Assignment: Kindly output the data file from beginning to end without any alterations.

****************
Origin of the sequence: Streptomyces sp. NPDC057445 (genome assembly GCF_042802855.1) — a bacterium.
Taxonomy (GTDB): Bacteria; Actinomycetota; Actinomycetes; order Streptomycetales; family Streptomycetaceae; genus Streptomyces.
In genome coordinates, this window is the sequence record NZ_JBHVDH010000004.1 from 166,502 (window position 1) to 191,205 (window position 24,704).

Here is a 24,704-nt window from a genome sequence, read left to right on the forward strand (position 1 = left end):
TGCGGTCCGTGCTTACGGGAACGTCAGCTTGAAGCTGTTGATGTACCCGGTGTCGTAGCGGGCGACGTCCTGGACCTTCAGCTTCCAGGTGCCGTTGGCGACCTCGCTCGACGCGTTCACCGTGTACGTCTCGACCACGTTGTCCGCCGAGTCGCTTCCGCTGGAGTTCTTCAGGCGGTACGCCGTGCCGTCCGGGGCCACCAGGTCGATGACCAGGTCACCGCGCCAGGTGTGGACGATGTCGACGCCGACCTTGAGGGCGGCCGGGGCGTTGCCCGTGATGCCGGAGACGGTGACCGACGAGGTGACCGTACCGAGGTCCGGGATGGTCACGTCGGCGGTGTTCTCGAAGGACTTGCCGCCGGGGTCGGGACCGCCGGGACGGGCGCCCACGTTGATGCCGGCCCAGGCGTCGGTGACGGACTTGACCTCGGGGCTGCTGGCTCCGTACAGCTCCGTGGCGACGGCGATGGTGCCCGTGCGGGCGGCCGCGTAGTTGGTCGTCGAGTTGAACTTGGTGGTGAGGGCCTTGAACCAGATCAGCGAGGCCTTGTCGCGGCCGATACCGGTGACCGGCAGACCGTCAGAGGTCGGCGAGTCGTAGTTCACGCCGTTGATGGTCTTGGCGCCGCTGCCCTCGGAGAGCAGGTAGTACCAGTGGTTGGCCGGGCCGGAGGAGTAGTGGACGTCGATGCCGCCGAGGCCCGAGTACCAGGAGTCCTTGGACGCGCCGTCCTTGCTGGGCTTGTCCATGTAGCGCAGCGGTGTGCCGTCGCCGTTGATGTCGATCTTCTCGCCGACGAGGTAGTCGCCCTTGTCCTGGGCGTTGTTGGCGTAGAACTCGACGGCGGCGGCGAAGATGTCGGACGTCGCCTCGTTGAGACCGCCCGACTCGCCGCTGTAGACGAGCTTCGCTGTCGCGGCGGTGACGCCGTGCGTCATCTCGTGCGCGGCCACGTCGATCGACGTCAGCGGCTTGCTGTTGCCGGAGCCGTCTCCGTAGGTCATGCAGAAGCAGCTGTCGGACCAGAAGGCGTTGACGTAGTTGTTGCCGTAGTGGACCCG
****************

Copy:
Origin of the sequence: Streptomyces sp. NPDC057445 (genome assembly GCF_042802855.1) — a bacterium.
Taxonomy (GTDB): Bacteria; Actinomycetota; Actinomycetes; order Streptomycetales; family Streptomycetaceae; genus Streptomyces.
In genome coordinates, this window is the sequence record NZ_JBHVDH010000004.1 from 166,502 (window position 1) to 191,205 (window position 24,704).

Here is a 24,704-nt window from a genome sequence, read left to right on the forward strand (position 1 = left end):
TGCGGTCCGTGCTTACGGGAACGTCAGCTTGAAGCTGTTGATGTACCCGGTGTCGTAGCGGGCGACGTCCTGGACCTTCAGCTTCCAGGTGCCGTTGGCGACCTCGCTCGACGCGTTCACCGTGTACGTCTCGACCACGTTGTCCGCCGAGTCGCTTCCGCTGGAGTTCTTCAGGCGGTACGCCGTGCCGTCCGGGGCCACCAGGTCGATGACCAGGTCACCGCGCCAGGTGTGGACGATGTCGACGCCGACCTTGAGGGCGGCCGGGGCGTTGCCCGTGATGCCGGAGACGGTGACCGACGAGGTGACCGTACCGAGGTCCGGGATGGTCACGTCGGCGGTGTTCTCGAAGGACTTGCCGCCGGGGTCGGGACCGCCGGGACGGGCGCCCACGTTGATGCCGGCCCAGGCGTCGGTGACGGACTTGACCTCGGGGCTGCTGGCTCCGTACAGCTCCGTGGCGACGGCGATGGTGCCCGTGCGGGCGGCCGCGTAGTTGGTCGTCGAGTTGAACTTGGTGGTGAGGGCCTTGAACCAGATCAGCGAGGCCTTGTCGCGGCCGATACCGGTGACCGGCAGACCGTCAGAGGTCGGCGAGTCGTAGTTCACGCCGTTGATGGTCTTGGCGCCGCTGCCCTCGGAGAGCAGGTAGTACCAGTGGTTGGCCGGGCCGGAGGAGTAGTGGACGTCGATGCCGCCGAGGCCCGAGTACCAGGAGTCCTTGGACGCGCCGTCCTTGCTGGGCTTGTCCATGTAGCGCAGCGGTGTGCCGTCGCCGTTGATGTCGATCTTCTCGCCGACGAGGTAGTCGCCCTTGTCCTGGGCGTTGTTGGCGTAGAACTCGACGGCGGCGGCGAAGATGTCGGACGTCGCCTCGTTGAGACCGCCCGACTCGCCGCTGTAGACGAGCTTCGCTGTCGCGGCGGTGACGCCGTGCGTCATCTCGTGCGCGGCCACGTCGATCGACGTCAGCGGCTTGCTGTTGCCGGAGCCGTCTCCGTAGGTCATGCAGAAGCAGCTGTCGGACCAGAAGGCGTTGACGTAGTTGTTGCCGTAGTGGACCCG